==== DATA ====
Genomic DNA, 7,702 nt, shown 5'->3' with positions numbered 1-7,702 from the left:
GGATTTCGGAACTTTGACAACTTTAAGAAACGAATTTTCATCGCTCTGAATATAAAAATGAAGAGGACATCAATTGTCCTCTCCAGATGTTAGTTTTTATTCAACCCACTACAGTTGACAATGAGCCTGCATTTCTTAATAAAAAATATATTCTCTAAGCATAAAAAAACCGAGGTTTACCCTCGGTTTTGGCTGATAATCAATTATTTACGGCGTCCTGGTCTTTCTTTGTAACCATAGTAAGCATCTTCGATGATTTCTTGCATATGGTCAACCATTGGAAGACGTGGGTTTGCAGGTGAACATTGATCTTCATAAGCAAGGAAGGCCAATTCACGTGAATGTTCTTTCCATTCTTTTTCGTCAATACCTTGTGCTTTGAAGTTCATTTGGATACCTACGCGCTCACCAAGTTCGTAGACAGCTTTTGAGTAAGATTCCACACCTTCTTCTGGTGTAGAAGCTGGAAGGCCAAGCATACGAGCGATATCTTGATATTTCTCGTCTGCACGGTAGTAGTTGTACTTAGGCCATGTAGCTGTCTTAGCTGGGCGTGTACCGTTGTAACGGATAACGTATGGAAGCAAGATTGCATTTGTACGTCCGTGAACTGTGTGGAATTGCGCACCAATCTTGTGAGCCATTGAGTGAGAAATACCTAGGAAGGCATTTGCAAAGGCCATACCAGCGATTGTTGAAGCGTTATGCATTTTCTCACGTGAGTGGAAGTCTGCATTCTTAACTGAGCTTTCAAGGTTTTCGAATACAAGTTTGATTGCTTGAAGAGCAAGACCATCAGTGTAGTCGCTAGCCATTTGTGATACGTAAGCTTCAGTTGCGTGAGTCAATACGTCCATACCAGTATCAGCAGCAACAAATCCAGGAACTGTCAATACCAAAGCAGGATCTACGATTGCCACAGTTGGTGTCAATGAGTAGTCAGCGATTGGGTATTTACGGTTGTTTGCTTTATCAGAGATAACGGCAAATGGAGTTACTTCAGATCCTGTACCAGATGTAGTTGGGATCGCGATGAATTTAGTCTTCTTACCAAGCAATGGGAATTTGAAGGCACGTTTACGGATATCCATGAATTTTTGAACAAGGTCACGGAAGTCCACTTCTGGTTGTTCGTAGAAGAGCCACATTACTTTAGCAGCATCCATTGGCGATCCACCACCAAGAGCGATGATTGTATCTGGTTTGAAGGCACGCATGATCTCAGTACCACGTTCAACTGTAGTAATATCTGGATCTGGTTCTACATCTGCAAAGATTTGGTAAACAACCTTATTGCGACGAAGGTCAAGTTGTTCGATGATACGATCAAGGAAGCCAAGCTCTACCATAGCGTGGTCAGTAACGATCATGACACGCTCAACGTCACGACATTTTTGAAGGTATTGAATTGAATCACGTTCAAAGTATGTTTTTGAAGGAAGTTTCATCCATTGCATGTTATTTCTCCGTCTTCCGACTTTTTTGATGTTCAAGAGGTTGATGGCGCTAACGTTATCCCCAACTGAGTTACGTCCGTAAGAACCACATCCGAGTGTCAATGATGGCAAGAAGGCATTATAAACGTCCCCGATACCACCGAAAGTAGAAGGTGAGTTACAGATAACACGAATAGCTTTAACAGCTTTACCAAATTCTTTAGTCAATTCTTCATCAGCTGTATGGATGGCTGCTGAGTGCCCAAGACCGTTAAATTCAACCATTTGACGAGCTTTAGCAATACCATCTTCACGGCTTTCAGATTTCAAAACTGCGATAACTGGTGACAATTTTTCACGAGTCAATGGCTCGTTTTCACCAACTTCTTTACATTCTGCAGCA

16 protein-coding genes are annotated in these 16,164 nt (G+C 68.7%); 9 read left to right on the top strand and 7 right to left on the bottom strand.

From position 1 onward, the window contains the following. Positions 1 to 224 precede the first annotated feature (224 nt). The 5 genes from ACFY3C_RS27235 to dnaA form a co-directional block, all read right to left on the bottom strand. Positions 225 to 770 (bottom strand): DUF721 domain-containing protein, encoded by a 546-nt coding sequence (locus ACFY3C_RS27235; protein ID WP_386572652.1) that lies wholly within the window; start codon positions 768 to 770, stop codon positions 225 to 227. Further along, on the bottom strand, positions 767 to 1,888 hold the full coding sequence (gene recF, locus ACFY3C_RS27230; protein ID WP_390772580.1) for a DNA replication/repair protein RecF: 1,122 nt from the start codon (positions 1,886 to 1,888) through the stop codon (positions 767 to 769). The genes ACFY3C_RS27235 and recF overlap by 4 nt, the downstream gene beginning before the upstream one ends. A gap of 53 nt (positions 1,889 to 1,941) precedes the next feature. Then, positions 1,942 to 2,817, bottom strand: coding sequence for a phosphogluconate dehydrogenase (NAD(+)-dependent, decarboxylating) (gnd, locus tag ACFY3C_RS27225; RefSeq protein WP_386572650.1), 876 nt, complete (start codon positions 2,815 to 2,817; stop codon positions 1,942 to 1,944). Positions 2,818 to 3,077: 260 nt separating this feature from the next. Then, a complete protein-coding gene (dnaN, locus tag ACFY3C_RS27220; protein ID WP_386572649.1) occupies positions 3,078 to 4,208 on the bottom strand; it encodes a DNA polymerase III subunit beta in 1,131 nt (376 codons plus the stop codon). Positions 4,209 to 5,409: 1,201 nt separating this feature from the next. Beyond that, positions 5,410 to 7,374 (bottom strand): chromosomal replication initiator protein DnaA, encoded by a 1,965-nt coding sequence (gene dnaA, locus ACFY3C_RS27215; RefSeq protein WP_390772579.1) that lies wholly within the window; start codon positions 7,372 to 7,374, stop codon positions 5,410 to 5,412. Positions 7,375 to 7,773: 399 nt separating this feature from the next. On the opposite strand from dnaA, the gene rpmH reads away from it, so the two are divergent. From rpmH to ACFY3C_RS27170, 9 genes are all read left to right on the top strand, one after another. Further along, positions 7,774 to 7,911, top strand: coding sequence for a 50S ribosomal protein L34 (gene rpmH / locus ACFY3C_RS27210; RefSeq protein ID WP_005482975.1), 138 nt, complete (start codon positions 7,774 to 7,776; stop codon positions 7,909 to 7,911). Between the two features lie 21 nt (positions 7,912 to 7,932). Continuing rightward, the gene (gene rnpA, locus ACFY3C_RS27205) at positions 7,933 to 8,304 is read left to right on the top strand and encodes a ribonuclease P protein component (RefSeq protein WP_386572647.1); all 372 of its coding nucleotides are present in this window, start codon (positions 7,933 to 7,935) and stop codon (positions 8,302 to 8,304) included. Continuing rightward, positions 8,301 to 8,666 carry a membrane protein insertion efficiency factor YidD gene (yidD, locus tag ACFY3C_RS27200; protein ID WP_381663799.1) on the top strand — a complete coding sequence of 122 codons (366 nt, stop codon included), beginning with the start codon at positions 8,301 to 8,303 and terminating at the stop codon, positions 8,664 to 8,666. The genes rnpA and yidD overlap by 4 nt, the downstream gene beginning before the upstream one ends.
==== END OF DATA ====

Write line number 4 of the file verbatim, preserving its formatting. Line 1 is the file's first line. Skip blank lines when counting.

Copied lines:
From position 1 onward, the window contains the following. Positions 1 to 224 precede the first annotated feature (224 nt). The 5 genes from ACFY3C_RS27235 to dnaA form a co-directional block, all read right to left on the bottom strand. Positions 225 to 770 (bottom strand): DUF721 domain-containing protein, encoded by a 546-nt coding sequence (locus ACFY3C_RS27235; protein ID WP_386572652.1) that lies wholly within the window; start codon positions 768 to 770, stop codon positions 225 to 227. Further along, on the bottom strand, positions 767 to 1,888 hold the full coding sequence (gene recF, locus ACFY3C_RS27230; protein ID WP_390772580.1) for a DNA replication/repair protein RecF: 1,122 nt from the start codon (positions 1,886 to 1,888) through the stop codon (positions 767 to 769). The genes ACFY3C_RS27235 and recF overlap by 4 nt, the downstream gene beginning before the upstream one ends. A gap of 53 nt (positions 1,889 to 1,941) precedes the next feature. Then, positions 1,942 to 2,817, bottom strand: coding sequence for a phosphogluconate dehydrogenase (NAD(+)-dependent, decarboxylating) (gnd, locus tag ACFY3C_RS27225; RefSeq protein WP_386572650.1), 876 nt, complete (start codon positions 2,815 to 2,817; stop codon positions 1,942 to 1,944). Positions 2,818 to 3,077: 260 nt separating this feature from the next. Then, a complete protein-coding gene (dnaN, locus tag ACFY3C_RS27220; protein ID WP_386572649.1) occupies positions 3,078 to 4,208 on the bottom strand; it encodes a DNA polymerase III subunit beta in 1,131 nt (376 codons plus the stop codon). Positions 4,209 to 5,409: 1,201 nt separating this feature from the next. Beyond that, positions 5,410 to 7,374 (bottom strand): chromosomal replication initiator protein DnaA, encoded by a 1,965-nt coding sequence (gene dnaA, locus ACFY3C_RS27215; RefSeq protein WP_390772579.1) that lies wholly within the window; start codon positions 7,372 to 7,374, stop codon positions 5,410 to 5,412. Positions 7,375 to 7,773: 399 nt separating this feature from the next. On the opposite strand from dnaA, the gene rpmH reads away from it, so the two are divergent. From rpmH to ACFY3C_RS27170, 9 genes are all read left to right on the top strand, one after another. Further along, positions 7,774 to 7,911, top strand: coding sequence for a 50S ribosomal protein L34 (gene rpmH / locus ACFY3C_RS27210; RefSeq protein ID WP_005482975.1), 138 nt, complete (start codon positions 7,774 to 7,776; stop codon positions 7,909 to 7,911). Between the two features lie 21 nt (positions 7,912 to 7,932). Continuing rightward, the gene (gene rnpA, locus ACFY3C_RS27205) at positions 7,933 to 8,304 is read left to right on the top strand and encodes a ribonuclease P protein component (RefSeq protein WP_386572647.1); all 372 of its coding nucleotides are present in this window, start codon (positions 7,933 to 7,935) and stop codon (positions 8,302 to 8,304) included. Continuing rightward, positions 8,301 to 8,666 carry a membrane protein insertion efficiency factor YidD gene (yidD, locus tag ACFY3C_RS27200; protein ID WP_381663799.1) on the top strand — a complete coding sequence of 122 codons (366 nt, stop codon included), beginning with the start codon at positions 8,301 to 8,303 and terminating at the stop codon, positions 8,664 to 8,666. The genes rnpA and yidD overlap by 4 nt, the downstream gene beginning before the upstream one ends.